Article Op-Ed

The 'Newer' Integration of Volleyball (Disclaimer: these thoughts not paid for by Muslim Moms for Modest Muslimas)

The 'Newer' Integration of Volleyball (Disclaimer: these thoughts not paid for by Muslim Moms for Modest Muslimas)

Author Bireca Sam by

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It never occurred to me that a covering Muslim woman would be interested in playing the sport of volleyball. Just one look at the "uniforms" and I'm screaming, "Haram!" And I'm a Christian female! Male volleyball players don't wear super tight barely there clothing, so the typical female volleyball uniforms can't have much to do with better performance.

I mean the WNBA has yet to start rocking bikinis, but if they did, I bet their fan base would double. (WNBA, I'll be expecting a check if that ever happens.) Perhaps female volleyball players just feel more athletic that way, but that brings me closer to my point. A few years ago, when I saw the Egyptian female Olympic volleyball team in leggings and hijabs, it just made sense. They were playing a sport they loved while still staying true to their religion. Secondary, I'm sure, was their nod to the masses, "We can do it too, our way."

So, anyway, while watching the Muslim female Olympic volleyball team, I actually paid attention to their athleticism, not their assesletusseethem, which I always do when watching women giving it their all in their underwear... I mean Olympic non-swim team bikini uniforms. Fine, I admit I'm a covert card-carrying haram police official. But for goodness sakes, even the swim team females don't wear bikinis and their suits actually MUST be lightweight, skin-like so they can get through the water more quickly.

Okay, so back to volleyball. I was at my niece's high school volleyball game yesterday, and out of the corner of my eye, I spotted a hijab-wearing player on the other court. In my mind, I said, "Whaaat, you go girl!" And then for an hour, so she wouldn't feel self-conscious and I didn't feel creepy, I played the 'I'm not gonna stare like I've never seen a scarf wearing woman in my life' game. Luckily, my niece's team eventually played her team, and I got a front-row seat to what I was looking for. And to my darn surprise, it was like watching the Olympic team all over again.  I eyed the girl's leggings and her loose shirt, the obvious modest choice, and for the rest of the game, I unwittingly paid more attention to the various shapes and curves and tight shorts of the other players, but I focused on this girl's athleticism.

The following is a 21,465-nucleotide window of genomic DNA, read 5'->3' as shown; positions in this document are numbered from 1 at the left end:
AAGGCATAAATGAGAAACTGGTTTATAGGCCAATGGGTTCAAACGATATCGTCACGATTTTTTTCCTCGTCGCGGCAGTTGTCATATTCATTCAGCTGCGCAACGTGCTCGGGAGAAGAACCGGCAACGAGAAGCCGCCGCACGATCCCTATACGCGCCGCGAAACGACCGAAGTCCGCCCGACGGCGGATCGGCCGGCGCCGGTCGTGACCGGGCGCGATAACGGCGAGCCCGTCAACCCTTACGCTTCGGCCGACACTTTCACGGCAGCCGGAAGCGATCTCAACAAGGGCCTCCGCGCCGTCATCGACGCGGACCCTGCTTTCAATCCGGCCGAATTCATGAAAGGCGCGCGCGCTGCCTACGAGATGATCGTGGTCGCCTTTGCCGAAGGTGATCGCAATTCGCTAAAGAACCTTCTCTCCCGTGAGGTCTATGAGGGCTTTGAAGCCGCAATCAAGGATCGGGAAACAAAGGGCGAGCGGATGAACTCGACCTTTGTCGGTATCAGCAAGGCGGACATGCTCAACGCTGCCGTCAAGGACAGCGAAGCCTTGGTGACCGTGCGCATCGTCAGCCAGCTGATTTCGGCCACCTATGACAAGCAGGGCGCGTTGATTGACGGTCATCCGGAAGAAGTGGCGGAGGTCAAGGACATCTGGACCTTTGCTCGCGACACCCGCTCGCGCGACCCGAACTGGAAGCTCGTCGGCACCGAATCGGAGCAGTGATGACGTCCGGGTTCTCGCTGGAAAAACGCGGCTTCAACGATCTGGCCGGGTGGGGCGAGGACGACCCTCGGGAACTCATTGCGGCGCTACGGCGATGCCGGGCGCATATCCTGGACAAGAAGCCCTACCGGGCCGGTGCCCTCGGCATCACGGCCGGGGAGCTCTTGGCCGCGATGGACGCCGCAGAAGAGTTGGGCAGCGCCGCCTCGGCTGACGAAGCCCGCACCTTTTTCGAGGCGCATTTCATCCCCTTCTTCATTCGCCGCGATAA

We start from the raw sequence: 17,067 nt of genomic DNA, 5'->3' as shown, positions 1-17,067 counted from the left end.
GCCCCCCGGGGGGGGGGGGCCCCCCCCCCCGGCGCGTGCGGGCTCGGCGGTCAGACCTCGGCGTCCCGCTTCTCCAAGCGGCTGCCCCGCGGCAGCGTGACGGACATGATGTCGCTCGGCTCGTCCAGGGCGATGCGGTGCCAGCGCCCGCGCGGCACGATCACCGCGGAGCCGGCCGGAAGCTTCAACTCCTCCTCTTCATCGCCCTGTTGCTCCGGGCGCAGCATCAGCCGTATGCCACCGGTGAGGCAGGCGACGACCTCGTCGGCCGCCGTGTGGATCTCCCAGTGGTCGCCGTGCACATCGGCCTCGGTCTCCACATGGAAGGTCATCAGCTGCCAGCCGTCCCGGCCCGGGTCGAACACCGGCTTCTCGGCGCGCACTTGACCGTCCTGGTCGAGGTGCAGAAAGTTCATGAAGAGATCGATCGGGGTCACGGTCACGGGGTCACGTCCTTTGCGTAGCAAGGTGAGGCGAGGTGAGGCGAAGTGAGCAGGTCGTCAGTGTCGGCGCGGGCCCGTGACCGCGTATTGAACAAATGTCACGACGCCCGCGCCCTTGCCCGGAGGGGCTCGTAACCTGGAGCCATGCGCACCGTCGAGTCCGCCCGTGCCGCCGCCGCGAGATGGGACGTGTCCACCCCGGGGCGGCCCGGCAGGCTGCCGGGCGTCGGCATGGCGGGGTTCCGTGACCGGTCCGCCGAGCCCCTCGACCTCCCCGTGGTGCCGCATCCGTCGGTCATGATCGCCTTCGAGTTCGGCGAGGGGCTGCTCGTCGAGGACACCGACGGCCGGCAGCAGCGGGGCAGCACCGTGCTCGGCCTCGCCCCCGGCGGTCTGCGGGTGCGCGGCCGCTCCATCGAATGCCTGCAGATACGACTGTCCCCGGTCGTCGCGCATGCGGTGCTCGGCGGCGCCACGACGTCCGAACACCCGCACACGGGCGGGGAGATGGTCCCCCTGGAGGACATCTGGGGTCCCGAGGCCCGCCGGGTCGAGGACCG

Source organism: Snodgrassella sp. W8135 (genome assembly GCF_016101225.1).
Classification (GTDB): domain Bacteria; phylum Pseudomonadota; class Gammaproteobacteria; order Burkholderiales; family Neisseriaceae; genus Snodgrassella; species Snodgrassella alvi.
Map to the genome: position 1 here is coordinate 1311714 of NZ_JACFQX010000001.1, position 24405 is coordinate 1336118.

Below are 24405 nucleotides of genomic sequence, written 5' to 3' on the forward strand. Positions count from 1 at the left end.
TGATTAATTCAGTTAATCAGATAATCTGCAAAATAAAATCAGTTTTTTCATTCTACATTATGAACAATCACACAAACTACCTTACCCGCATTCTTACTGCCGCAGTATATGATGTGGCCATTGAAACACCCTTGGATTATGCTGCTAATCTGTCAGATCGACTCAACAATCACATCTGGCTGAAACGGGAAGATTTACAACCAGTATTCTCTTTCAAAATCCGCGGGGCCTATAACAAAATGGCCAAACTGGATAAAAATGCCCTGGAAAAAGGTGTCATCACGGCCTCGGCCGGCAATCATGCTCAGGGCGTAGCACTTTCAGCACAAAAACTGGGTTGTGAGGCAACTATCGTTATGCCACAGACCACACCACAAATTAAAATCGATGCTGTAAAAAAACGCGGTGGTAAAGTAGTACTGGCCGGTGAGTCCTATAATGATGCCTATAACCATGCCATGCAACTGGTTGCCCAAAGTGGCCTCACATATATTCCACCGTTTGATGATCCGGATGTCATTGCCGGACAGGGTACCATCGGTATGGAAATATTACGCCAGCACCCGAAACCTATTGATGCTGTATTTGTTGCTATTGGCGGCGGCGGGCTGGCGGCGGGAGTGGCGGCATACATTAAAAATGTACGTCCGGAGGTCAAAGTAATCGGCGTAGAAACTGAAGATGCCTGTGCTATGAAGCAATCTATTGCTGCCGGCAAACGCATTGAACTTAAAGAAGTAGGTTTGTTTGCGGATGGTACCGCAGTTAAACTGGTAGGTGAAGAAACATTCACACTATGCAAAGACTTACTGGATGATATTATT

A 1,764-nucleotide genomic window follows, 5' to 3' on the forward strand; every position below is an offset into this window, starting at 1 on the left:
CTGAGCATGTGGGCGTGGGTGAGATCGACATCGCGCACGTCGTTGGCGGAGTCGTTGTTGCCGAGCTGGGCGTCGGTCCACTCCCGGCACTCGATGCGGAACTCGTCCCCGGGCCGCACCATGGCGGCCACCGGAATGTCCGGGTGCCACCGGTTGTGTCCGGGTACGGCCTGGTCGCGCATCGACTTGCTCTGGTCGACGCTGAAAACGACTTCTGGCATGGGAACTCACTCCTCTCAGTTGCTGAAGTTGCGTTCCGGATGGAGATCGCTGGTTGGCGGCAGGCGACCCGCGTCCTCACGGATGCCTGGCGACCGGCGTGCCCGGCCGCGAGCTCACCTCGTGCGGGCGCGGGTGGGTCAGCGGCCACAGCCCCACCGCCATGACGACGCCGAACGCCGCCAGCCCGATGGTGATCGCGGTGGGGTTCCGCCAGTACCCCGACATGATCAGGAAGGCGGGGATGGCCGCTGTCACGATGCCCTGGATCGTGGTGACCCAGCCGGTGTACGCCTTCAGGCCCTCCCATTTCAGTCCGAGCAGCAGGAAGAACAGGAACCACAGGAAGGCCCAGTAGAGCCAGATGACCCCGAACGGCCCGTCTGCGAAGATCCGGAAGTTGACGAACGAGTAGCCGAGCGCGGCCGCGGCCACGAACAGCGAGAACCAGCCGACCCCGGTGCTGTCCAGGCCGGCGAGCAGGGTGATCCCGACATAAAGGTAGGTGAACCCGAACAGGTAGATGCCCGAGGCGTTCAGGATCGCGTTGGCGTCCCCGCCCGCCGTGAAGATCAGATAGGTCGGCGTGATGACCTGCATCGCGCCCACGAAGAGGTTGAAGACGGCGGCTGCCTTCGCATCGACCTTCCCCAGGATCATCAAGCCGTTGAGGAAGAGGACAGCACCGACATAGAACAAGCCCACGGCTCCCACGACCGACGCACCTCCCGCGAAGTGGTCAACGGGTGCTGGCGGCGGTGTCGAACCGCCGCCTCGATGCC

In retrospect, I'm shocked at myself and the reality of the situation. Now, I kind of know what it feels like to be a man when faced with a scantily clad woman vs a covered woman. The scantily clad woman just screams, "I want you to see it all- my assets are yours for the ogling." With a covered woman, there's more to appreciate because I can focus on the more important things.

I kid you not, during the game, I was focused on how she ran, how she hit, how she interacted with her teammates, and all I can remember about her teammates is their various body parts and hair and how their uniforms fit. I could not begin to speak about how they ran, how they hit, or how they interacted with one another. And all this because this 14-year-old chose her love of volleyball while staying true to her religion.

These girls have proven that they can have fun and play this sport their way, and they aren't calling attention to themselves, except to say, "I can do what you do, but I am a Muslim first."


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